Afterschool|b804f37e-c5dd-4433-a644-37b51bb2e211;Coordinating After-School Resources|9ad0b6e9-5141-44de-a8e4-956a08880906;Collecting and Using Data|8129c491-4496-48d7-a37f-7449a2d51b8c;Quality and Cost|fefa464f-62f9-408a-871c-92dbc12a44d0
Many larger cities in the United States (at least 77 of the 275 cities with populations of 100,000 or more) coordinate afterschool programming, according to this study. At the same time, less than a quarter of those cities have adopted all of the three key coordination strategies identified by citywide afterschool system building experts, namely: (1) the introduction and use of a data system, (2) citywide standards for the quality of programming and (3) a “coordinating entity” to help the many players in the afterschool arena work together. Specific findings include:
- Of the 129 cities recruited for the survey, 77 coordinate afterschool programs, 23 do not and 29 could not identify anyone knowledgeable enough about coordination to answer the question.
- Of the cities that do coordinate afterschool programs, 62 percent use quality standards and 60 percent have a coordinating entity. Only 34 percent have a common data system and only 22 percent have adopted all three strategies.
- Cities that describe their mayors as “highly committed” were far more likely to see stable or increased funding for afterschool coordination. The majority of cities with mayors who were “not at all” or “slightly” committed provided no funding or decreased funding over the past five years.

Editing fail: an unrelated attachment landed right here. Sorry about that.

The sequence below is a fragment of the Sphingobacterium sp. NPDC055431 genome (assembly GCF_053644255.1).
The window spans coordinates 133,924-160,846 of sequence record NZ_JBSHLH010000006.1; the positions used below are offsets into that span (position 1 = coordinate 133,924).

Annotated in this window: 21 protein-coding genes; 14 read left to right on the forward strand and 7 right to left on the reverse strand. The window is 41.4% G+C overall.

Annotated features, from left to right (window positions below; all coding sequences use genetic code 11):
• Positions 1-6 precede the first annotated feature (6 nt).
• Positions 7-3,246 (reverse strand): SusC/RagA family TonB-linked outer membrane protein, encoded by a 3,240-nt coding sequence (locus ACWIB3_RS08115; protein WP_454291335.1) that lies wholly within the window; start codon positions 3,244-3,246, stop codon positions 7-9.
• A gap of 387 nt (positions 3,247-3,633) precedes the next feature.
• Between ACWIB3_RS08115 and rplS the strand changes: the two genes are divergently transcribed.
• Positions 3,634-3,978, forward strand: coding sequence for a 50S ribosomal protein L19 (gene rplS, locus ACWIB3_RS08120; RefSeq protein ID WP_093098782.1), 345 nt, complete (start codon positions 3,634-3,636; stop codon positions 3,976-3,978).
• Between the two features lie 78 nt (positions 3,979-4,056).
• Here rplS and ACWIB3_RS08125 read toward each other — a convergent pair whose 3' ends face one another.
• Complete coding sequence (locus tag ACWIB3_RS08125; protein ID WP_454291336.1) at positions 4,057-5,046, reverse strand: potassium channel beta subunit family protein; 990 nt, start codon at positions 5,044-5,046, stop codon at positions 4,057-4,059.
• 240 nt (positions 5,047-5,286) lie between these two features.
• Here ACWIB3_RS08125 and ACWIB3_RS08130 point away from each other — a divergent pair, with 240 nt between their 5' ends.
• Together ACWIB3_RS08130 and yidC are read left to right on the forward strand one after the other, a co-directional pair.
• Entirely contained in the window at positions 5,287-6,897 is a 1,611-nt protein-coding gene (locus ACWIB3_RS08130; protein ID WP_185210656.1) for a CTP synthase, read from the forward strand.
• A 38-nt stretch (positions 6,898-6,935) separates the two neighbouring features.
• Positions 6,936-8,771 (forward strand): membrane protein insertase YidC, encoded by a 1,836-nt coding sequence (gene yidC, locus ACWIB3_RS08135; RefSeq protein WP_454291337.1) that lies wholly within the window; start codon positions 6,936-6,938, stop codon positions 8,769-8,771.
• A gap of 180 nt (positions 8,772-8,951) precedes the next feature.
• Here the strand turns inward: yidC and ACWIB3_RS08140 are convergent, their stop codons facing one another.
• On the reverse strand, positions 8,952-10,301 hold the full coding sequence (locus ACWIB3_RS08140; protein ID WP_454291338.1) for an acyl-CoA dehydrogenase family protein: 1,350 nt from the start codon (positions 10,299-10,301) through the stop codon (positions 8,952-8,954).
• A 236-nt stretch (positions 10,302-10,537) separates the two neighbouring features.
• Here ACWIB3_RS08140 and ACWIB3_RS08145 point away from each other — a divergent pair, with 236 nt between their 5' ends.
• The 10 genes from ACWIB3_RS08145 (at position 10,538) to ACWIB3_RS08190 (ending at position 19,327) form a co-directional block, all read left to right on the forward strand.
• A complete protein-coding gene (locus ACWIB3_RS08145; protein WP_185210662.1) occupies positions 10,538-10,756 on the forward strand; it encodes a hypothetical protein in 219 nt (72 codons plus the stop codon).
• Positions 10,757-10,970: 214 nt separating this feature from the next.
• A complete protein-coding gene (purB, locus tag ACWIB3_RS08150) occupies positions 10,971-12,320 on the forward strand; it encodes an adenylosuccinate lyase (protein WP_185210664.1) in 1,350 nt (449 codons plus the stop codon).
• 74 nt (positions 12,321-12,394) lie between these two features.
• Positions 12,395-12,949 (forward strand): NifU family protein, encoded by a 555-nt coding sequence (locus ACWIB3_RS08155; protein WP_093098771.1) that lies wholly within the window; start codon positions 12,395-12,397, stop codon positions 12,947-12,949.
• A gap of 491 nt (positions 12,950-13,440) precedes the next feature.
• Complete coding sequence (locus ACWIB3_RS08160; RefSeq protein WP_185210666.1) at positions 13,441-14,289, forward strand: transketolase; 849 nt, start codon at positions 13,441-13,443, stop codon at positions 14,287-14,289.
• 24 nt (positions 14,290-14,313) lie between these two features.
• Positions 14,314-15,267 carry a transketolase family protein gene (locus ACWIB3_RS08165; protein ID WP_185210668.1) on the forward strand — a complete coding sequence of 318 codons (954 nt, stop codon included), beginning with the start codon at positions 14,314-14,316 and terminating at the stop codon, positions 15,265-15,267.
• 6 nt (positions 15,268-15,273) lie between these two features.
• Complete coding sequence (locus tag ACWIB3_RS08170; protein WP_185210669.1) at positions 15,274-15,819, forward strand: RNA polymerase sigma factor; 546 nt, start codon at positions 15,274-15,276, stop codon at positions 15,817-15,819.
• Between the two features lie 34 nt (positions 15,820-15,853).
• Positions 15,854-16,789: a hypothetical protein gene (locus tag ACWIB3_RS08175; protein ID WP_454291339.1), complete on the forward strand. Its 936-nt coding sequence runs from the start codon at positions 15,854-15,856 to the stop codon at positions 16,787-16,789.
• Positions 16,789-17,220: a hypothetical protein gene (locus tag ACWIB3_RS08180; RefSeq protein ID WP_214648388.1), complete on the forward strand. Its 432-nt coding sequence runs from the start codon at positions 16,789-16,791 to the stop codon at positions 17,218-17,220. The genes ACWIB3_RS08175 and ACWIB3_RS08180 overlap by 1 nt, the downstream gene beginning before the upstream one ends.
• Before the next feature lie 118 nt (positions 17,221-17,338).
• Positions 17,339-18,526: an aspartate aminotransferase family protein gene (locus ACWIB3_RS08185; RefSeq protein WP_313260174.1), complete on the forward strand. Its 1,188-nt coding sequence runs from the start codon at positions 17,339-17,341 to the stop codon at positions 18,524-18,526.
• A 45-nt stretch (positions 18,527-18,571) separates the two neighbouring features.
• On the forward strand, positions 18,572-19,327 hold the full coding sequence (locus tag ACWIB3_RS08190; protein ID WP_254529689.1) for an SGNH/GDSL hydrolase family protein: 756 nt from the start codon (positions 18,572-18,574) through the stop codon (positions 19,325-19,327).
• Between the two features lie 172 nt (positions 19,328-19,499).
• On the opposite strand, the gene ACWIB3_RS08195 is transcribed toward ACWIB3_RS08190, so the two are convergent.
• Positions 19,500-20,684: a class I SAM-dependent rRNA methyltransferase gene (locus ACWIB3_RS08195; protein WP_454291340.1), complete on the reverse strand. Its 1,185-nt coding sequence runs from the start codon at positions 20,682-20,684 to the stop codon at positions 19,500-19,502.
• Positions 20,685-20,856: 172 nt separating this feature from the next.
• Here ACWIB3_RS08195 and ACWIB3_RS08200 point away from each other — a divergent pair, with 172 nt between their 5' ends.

- Forty-four percent of cities with “highly” or “moderately” committed mayors had a common data system, compared with 20 percent of cities with low or no mayoral commitment.
Points of Interest
At least 77 of the 275 biggest U.S. cities are endeavoring to build systems improving the quality of and access to afterschool programming by coordinating the work of schools, nonprofits, funders and other institutions.
When building afterschool systems, cities were twice as likely to establish standards for program quality than to have set up computer systems to collect data about children’s participation.
The groups most likely to be participating in the coordination of afterschool services in cities are nonprofit organizations, afterschool providers, school leaders, city agencies and local philanthropies.